Sunday, January 31, 2010

Walk 11:Lutetia Pulchra Est

I am ashamed. I can’t actually remember when this walk happened – some time in January, I think? I fail.

Whenever it was, big group of us started off at the Musée de Cluny, which was originally home monks and pilgrims in the middle ages. Today it has an amazing collection of medieval items, so we spent about an hour looking inside.

We then went to the Sorbonne, which was exciting for me since I gave my prep class presentation on it.

The main stop of the walk was the Pantheon, which was originally intended to be a church to Sainte Geneviève, the patron saint of Paris. During the revolution it was changed into the final resting place for great French people like Marie Curie, Victor Hugo, and Emile Zola.

We then visited Saint-Etienne-du-Mont, a quirky little church with parts dating from the thirteenth, fifteenth, and seventeenth centuries. It was really beautiful, but a worker there kept giving me the dirty eye for accidentally taking a picture with flash.

We finished things up at Philippe Auguste’s wall, which Rebecca loves, and a Roman arena. Amazingly enough, a bunch of French kids were playing soccer inside the arena. I wonder if they understand how amazing it is that they get to live in the midst of all this history.

Friday, January 22, 2010

Walk 16: Montmartre Walk

My very first Paris Walk! Oh, the memories. Too bad I’m retarded and waited until April to write about it.

After a presentation by a former study abroad director, the entire group went out for couscous. I had never had it before and can’t say that it was one of my favorite meals – it was just a little too dry. It was fun to get to know everybody a little bit better, though. It seems so weird to think that only three months ago, none of us knew eachother.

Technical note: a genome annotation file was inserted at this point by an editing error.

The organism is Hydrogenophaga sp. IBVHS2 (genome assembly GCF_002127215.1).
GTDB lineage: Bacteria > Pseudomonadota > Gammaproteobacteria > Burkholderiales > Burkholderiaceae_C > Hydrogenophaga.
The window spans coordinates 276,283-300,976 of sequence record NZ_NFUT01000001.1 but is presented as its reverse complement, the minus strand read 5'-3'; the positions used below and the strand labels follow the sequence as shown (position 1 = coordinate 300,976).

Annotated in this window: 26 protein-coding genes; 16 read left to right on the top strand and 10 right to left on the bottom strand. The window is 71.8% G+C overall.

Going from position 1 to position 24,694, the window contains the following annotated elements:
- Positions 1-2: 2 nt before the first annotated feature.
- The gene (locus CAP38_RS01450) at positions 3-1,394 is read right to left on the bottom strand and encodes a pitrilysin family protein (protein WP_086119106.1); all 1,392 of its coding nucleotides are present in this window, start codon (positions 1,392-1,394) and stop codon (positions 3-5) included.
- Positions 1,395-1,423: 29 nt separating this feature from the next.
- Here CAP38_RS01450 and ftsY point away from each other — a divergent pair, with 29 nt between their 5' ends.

A big group of us then headed up to Montmartre, home of Sacre Couer, Amelie, and Moulin Rouge – definitely an important tourist area. As with any other touristy spots, there were plenty of people there trying to rip us of. Heading up the hill toward the cathedral, I was lucky enough to meet one of them – a guy doing the friendship bracelet scam who called me his “crazy, sexy, baby.” Luckily I had about 10 other people with me, so I didn’t have too hard of a time ignoring him. Look out for those guys. Or you could just take on a little of this statue's attitude:

Sacre Couer itself was pretty incredible. I hadn’t hit cathedral overload at that point, so I was actually able to fully appreciate it. Plus, its architecture is so different from what you see in other cathedrals. Built after the Franco-Prussian war of 1870, it looks like something from the Middle East, not Paris. The best part, though, was the incredible view it offered of the city – a pretty good welcome to Paris for all of us.

From then on we got a real taste of Erickson walks – up and down hills, down little alleyways, half way across Paris and back just to see a fountain. We’ve since developed a theory that Dr. Olivier is trying to make us fat off of French pastries, while Dr. Erickson wants to thin us back down again. First we saw Place du Tertre, a tourist trap, but a cool one since it’s filled with artists painting away. We also went by La Maison Rose, a favorite restaurant of Pablo Picasso and Gertrude Stein, Renoir’s house, and a lovely statue of Saint Denis holding his head. I’m pretty sure he’s my favorite saint. Anyone who’s willing to walk miles with their head cut off has gumption!

Montmartre is traditionally a very artsy area, so we had a chance to see the apartment buildings where Picasso, Apollinaire, and others lived in the early 1900s, as well as the Mouline de la Galette, which was made famous by a Renoir painting. We finished up at Van Gogh’s house and then passed by the Mouline Rouge as we headed down into the metro – I have to say, it doesn’t look quite so glamorous without Nicole Kidman.